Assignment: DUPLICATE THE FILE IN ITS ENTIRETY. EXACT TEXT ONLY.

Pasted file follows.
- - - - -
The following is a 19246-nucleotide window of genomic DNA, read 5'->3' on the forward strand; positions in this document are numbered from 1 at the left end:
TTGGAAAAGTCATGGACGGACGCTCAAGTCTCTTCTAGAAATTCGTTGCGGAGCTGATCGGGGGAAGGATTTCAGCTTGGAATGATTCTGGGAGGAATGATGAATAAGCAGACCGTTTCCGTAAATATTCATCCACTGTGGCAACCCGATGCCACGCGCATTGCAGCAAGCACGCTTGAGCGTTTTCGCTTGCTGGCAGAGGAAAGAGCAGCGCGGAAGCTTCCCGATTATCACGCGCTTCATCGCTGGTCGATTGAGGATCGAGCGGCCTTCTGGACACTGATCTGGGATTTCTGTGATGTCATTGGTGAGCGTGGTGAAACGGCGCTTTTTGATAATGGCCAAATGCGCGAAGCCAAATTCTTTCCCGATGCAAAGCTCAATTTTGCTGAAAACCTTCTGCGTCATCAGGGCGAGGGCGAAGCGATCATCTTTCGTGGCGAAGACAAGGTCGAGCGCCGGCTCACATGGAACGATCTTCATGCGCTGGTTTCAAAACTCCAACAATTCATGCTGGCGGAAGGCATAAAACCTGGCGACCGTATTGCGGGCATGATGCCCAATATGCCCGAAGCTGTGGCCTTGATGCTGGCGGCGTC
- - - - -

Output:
The following is a 19246-nucleotide window of genomic DNA, read 5'->3' on the forward strand; positions in this document are numbered from 1 at the left end:
TTGGAAAAGTCATGGACGGACGCTCAAGTCTCTTCTAGAAATTCGTTGCGGAGCTGATCGGGGGAAGGATTTCAGCTTGGAATGATTCTGGGAGGAATGATGAATAAGCAGACCGTTTCCGTAAATATTCATCCACTGTGGCAACCCGATGCCACGCGCATTGCAGCAAGCACGCTTGAGCGTTTTCGCTTGCTGGCAGAGGAAAGAGCAGCGCGGAAGCTTCCCGATTATCACGCGCTTCATCGCTGGTCGATTGAGGATCGAGCGGCCTTCTGGACACTGATCTGGGATTTCTGTGATGTCATTGGTGAGCGTGGTGAAACGGCGCTTTTTGATAATGGCCAAATGCGCGAAGCCAAATTCTTTCCCGATGCAAAGCTCAATTTTGCTGAAAACCTTCTGCGTCATCAGGGCGAGGGCGAAGCGATCATCTTTCGTGGCGAAGACAAGGTCGAGCGCCGGCTCACATGGAACGATCTTCATGCGCTGGTTTCAAAACTCCAACAATTCATGCTGGCGGAAGGCATAAAACCTGGCGACCGTATTGCGGGCATGATGCCCAATATGCCCGAAGCTGTGGCCTTGATGCTGGCGGCGTC